Cir­cle of po­lit­i­cal debt

The Pak Banker - - 4EDITORIAL - Saria Be­nazir

It's the edges of the maps that fas­ci­nate…" The Min­istry of Home Af­fairs of the self-ap­plauded big­gest demo­cratic state is fairly be­sot­ted with the subtext from the novel 'The Bone Clocks'. Bor­ders, on sev­eral oc­ca­sions en­snare law­mak­ers into in­con­gruity, con­trary to le­git­i­macy and pro­bity - how­ever, re­gret­tably, state­craft is deco­rous deal­ing and not an­other David Mitchell novel. Sev­ered from re­al­ism, the In­dian "Geospa­tial In­for­ma­tion Reg­u­la­tion Bill, 2016" is po­si­tioned to break in the In­dian Par­lia­ment. It broad­ens the union's bound­aries to the states of 'Arunachal Pradesh' and 'Jammu and Kash­mir', in­clud­ing Pak­istan's Azad Kash­mir and Gil­git-Baltistan re­gions.

Faintly flawed although; by the Hin­dutva ra­ti­o­ci­na­tion, shouldn't Mother In­dia pull out to the en­tire of Pak­istan, Bangladesh and frac­tions of China, Nepal and Sri Lanka too? Tan­ta­liz­ing edges! Any­way, the pro­jected leg­is­la­tion makes it un­law­ful for in­di­vid­u­als and lo­cal and in­ter­na­tional geospa­tial map­ping or­gan­i­sa­tions to por­tray In­dia's map wrongly, forc­ing heavy fines ap­prox­i­mat­ing 1 bil­lion In­dian Ru­pees and de­ten­tion of seven years for the al­leged in­fringe­ment. How­ever, the pos­tu­la­tion of In­dia's as­ser­tion of her pre­rog­a­tive to the whole of Kash­mir is not shock­ing - whereas the lion in its neigh­bor­hood has been snooz­ing, In­dia has been stick­ing to its guns.

Un­sur­pris­ingly, Pak­istan put for­ward the canons of the ten­den­tious bill to the United Na­tions Sec­re­tary Gen­eral, re­fer­ring to it as the "trav­esty of history, moral­ity, in­ter­na­tional law and facts on the ground". Res­o­lu­tion 47 of the United Na­tions Se­cu­rity Coun­cil has clas­si­fied Kash­mir as a 'dis­puted' ter­ri­tory in en­tirety, and de­clared that the ac­ces­sion of Jammu and Kash­mir to In­dia or Pak­istan should be de­cided through the demo­cratic method of a free and im­par­tial plebiscite. This dic­tum, of late, has be­come a dirt­ied sound in New Delhi, which seeks cover in the Simla Agree­ment, opin­ing that it overrules the UN res­o­lu­tions and that the dis­cord can only be con­sid­ered a bi­lat­eral is­sue.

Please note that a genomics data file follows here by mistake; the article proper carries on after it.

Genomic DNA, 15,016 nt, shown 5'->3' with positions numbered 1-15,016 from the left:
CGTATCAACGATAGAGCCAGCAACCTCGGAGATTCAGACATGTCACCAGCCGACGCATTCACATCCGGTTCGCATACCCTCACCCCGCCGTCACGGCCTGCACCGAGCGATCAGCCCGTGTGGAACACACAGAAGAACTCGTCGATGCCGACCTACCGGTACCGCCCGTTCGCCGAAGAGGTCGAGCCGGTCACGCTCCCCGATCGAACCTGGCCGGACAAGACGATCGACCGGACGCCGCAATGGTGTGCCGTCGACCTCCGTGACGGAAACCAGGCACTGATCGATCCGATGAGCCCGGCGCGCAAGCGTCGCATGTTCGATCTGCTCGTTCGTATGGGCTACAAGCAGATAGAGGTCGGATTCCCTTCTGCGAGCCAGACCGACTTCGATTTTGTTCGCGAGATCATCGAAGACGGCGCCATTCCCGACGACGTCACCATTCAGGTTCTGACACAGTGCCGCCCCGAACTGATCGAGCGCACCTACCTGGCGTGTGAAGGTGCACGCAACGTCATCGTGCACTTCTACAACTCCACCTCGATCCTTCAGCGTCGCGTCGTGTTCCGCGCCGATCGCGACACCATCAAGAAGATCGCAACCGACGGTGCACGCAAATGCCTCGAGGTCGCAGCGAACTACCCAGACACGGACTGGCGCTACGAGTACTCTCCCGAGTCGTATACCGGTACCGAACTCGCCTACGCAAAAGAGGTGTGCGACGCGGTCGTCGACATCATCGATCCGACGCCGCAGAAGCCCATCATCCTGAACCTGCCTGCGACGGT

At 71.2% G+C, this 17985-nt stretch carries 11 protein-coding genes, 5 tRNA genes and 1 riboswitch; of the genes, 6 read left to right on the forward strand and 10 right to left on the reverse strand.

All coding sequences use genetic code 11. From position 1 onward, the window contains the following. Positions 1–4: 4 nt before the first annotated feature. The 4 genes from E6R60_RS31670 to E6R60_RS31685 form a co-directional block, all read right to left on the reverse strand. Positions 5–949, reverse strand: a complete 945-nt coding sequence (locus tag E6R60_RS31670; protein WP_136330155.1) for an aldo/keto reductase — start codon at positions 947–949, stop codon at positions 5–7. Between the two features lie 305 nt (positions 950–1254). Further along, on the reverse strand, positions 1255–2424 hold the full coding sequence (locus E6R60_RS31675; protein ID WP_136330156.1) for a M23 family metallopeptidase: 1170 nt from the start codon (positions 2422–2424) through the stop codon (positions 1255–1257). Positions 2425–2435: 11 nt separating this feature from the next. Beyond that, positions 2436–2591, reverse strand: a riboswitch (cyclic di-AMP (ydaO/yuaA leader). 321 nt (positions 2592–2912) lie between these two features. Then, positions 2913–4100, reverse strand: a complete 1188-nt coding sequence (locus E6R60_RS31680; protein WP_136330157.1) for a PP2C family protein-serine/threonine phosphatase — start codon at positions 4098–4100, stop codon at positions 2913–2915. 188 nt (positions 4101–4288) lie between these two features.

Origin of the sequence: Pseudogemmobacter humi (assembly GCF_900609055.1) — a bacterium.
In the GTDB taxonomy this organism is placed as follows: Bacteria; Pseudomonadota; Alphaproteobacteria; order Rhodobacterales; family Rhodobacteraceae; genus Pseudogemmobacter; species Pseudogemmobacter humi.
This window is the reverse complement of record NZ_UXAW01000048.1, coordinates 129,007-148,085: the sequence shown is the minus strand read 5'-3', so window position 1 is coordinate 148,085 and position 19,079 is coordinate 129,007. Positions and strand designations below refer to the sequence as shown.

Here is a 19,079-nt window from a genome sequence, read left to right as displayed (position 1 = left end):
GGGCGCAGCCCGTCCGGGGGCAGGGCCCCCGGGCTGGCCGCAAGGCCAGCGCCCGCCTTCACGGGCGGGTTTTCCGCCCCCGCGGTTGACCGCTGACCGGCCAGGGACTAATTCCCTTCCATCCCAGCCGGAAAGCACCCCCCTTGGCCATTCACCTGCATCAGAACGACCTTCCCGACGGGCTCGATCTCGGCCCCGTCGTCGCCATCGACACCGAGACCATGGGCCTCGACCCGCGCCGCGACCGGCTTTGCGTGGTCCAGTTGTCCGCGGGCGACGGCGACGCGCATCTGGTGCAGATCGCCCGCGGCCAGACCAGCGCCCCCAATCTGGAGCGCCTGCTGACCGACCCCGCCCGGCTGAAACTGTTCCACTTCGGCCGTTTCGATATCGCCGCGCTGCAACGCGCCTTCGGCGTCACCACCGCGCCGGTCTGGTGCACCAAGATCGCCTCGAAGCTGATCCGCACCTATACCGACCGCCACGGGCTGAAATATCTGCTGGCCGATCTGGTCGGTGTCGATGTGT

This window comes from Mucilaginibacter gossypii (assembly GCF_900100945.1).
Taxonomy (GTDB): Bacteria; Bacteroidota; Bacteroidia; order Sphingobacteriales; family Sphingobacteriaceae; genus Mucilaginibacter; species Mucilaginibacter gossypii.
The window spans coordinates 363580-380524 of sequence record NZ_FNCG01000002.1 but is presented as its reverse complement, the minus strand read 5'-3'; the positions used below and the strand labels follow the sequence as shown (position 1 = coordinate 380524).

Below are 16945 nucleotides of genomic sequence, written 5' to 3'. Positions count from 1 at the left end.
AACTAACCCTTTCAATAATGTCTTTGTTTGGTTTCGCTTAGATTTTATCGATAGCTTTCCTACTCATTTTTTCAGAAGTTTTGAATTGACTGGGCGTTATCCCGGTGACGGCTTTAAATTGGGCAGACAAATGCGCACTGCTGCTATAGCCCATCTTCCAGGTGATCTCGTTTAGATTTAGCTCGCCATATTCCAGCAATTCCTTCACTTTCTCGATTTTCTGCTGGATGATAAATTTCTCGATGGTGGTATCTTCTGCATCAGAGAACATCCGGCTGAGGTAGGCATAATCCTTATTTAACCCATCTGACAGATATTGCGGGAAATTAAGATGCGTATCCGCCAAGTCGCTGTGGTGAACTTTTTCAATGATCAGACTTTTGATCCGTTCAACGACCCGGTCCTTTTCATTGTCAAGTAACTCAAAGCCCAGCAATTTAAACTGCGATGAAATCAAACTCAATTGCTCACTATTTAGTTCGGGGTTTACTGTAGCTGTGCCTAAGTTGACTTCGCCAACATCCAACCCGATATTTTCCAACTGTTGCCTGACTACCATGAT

Not just dis­re­gard, but the des­e­cra­tion of hu­man rights of the Kash­miris through ex­ces­sive mil­i­tari­sa­tion of the state demon­strates In­dia's de­nun­ci­a­tion of freewill of the pop­u­lace. The dis­in­cli­na­tion to en­gage in di­a­logue on the sub­ject is shrouded in ter­ror­ism ac­cu­sa­tions or sedi­tion charges. The clamp­ing down of an al­ter­na­tive dis­course on Kash­mir at the Jawaharlal Nehru Univer­sity and the ar­rest of its Union's Pres­i­dent, Kan­haiya Ku­mar are the signs of the hy­per-jin­go­ism of the gov­ern­ment and it's on­slaught on free speech. In an iden­ti­cal line up and in com­pli­ance with the Bharatiya Janata Party's man­i­festo, the Geospa­tial In­for­ma­tion Reg­u­la­tion Bill, 2016 aims to cap up ques­tion­ing on the un­de­cided po­si­tion of the state of Jammu and Kash­mir by con­trol­ling the de­lin­eation of In­dia's fron­tiers and chastis­ing those that do not toe the line on to its prin­ci­pally de­cep­tive and fac­tu­ally er­ro­neous au­tho­rised ver­sion.